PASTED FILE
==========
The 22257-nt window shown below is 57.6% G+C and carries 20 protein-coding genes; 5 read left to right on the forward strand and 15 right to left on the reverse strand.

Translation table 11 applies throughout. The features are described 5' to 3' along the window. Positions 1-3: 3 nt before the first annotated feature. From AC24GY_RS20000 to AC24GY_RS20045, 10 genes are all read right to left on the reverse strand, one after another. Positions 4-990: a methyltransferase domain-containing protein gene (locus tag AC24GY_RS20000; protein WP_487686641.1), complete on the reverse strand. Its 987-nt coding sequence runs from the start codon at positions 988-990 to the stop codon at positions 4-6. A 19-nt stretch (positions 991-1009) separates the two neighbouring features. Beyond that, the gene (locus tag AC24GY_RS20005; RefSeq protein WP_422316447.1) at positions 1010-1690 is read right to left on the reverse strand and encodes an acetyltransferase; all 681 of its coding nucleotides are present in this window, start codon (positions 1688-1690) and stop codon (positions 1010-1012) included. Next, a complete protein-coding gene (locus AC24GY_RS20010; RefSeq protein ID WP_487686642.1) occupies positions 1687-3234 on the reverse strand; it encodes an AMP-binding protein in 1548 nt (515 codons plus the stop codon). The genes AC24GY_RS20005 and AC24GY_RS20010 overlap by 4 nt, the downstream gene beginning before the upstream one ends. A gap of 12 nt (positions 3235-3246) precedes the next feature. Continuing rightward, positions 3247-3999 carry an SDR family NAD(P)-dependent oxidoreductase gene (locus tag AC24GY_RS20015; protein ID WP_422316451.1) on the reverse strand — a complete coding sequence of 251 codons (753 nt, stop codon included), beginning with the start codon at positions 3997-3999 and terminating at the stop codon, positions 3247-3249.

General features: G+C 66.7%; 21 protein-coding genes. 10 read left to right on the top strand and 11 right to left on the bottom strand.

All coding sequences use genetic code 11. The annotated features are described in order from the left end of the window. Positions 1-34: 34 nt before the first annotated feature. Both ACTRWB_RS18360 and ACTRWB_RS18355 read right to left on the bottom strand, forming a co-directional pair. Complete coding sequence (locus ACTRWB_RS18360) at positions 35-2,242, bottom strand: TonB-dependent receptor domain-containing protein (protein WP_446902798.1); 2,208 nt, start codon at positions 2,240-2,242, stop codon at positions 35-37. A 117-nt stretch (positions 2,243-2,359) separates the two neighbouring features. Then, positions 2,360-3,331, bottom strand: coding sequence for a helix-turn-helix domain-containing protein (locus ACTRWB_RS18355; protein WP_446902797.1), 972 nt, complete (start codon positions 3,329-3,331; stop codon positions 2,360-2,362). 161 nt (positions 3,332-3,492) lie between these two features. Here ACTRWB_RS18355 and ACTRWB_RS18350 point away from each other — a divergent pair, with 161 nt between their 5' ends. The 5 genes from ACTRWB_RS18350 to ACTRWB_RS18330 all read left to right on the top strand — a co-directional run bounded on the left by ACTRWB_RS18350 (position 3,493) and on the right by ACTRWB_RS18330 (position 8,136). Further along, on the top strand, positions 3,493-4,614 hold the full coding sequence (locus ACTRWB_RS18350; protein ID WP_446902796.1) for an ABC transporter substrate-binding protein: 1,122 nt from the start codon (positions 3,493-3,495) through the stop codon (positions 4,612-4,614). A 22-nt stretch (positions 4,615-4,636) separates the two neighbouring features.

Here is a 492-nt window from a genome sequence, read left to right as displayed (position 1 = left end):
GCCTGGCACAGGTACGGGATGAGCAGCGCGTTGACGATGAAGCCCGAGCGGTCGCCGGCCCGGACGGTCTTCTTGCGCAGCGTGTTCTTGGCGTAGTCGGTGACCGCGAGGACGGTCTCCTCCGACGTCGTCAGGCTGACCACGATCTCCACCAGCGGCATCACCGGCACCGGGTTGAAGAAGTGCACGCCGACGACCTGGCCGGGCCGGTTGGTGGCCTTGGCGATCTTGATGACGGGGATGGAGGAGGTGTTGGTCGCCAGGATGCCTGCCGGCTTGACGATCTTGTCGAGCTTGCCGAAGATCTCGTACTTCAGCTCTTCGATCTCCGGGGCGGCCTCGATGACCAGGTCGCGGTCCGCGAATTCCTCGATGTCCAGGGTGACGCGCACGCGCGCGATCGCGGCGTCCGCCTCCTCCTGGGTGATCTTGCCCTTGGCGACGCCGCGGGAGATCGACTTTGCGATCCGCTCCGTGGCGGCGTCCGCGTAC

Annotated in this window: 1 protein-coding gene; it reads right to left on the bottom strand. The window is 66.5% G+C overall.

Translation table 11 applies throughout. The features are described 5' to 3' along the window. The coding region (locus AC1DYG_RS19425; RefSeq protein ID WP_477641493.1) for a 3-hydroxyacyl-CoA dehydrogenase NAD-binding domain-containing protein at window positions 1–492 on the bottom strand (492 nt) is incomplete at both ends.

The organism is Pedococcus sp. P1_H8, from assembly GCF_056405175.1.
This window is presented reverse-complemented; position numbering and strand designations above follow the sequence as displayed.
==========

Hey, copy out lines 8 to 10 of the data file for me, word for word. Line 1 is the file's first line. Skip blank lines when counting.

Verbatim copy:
Translation table 11 applies throughout. The features are described 5' to 3' along the window. The coding region (locus AC1DYG_RS19425; RefSeq protein ID WP_477641493.1) for a 3-hydroxyacyl-CoA dehydrogenase NAD-binding domain-containing protein at window positions 1–492 on the bottom strand (492 nt) is incomplete at both ends.

The organism is Pedococcus sp. P1_H8, from assembly GCF_056405175.1.
This window is presented reverse-complemented; position numbering and strand designations above follow the sequence as displayed.